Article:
Note From The Future
I didn’t notice the note under my windshield until I’d already gotten into the car and put the key in the ignition. Immediately, a sequence of future events came into my mind. I would open the car door. I wouldn’t take the keys out of the ignition as I got out. I would automatically push the lock button down. I wouldn’t want to take the chance that I might get a grease smear on my white shirt, so instead of just reaching over and grabbing the note, I would slam the door shut and walk around for it. I would pull the note out from under the windshield wiper and unfold it. It would be folded in a very complicated manner, and my unfolding would be a long and frustrating experience. Once I had it open, I would see that there was only a single sentence written in pencil. The sentence would read, “You’ve just locked your keys in your car.”
And it would be true. Clutching the note in one hand and trembling with hope and fear, I would reach down with the other hand and seize the door handle. But the door really would be locked. I would cup my hands around my eyes and peek in. Since I’d still be holding the note, I would get a small paper cut above my left eye.
Yes, there would be the keys. So close and yet I might as well have been looking through a supernaturally powerful telescope at them on the moon.
I would now be late to an important meeting this morning. It would be the last straw, the very last straw. The Big Guy would sadly fire me. I mean to say he would pretend to be sad. I would be mostly pissed. I would say things that would forever burn my bridges in this business. Word would get around that I was not only late, but hard to work with and generally unpleasant in stressful situations.
Blood from the paper cut would run into my left eye, and I would wipe it away and smack my palm against the glass of the driver’s side window and leave a bloody handprint.
Maybe I should kill myself. I was already bleeding — no need to cut my wrists. I could just wait it out and bleed to death from my face right there in the driveway.
Or I could go into the house and get my spare car key if it were not for the fact that my house key was also locked in my car. I could try breaking into the house, but I had already set the alarm. It would go off. The security company would call the police. By the time I convinced them I was the homeowner, I would already be late, and the Big Guy would have already decided who was to get my office.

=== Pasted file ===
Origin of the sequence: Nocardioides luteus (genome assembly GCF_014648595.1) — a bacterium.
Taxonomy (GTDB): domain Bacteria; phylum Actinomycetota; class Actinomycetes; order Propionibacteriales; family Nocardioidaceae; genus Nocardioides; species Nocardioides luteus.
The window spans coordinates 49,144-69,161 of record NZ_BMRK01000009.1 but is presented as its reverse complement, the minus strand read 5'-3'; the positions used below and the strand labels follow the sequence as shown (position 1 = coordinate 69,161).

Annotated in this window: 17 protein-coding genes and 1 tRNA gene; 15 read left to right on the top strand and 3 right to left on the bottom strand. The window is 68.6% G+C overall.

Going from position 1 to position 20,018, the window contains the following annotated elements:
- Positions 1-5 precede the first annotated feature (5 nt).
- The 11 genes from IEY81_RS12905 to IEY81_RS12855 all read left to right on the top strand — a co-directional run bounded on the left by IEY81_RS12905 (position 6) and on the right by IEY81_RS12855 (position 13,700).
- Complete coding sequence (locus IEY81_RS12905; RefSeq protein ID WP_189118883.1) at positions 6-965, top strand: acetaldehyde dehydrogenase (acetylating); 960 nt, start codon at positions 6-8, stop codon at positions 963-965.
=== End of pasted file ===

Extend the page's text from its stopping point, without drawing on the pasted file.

So, in order to derail that sequence of events and cheat Fate, I carefully removed the key from the ignition and put the whole bunch of keys into the front right pocket of my pants. I got out of the car and automatically pushed down the lock, and, not wanting to get my white shirt dirty, closed the door and stepped around and snatched up the note and negotiated the complexity of its origami.
Inside it looked like this.
There was a local phone number.
There was a treble clef and staff drawn in blue ballpoint pen and seven musical notes.
I didn’t recognize the tune, but I understood the message.
I had been at the point where it might have gone either way, and I had made the right turn.
I had not locked my keys in the car. I would be on time for my big meeting.
The Big Guy would love me.
My future was bright.
To seal the deal, I got out my phone and called the number on the note and made arrangements to have my piano turned just enough to catch the spring sunlight.
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About the Author
Ray Vukcevich’s fiction has appeared in many magazines including Fantasy & Science Fiction, Lady Churchill’s Rosebud Wristlet, SmokeLong Quarterly, Night Train, Polyphony, and Hobart, and has been collected in Meet Me in the Moon Room from Small Beer Press. His novel The Man of Maybe Half-a-Dozen Faces is a mystery from St. Martin’s. He also works as a programmer in a couple of brain labs at the University of Oregon. His fiction has been published twice in Flash Fiction Online: “Suddenly Speaking” in September 2009 and “Note From The Future” in December 2009. Read more about him at sff.net/people/rayv.
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Copyright © 2009, Ray Vukcevich.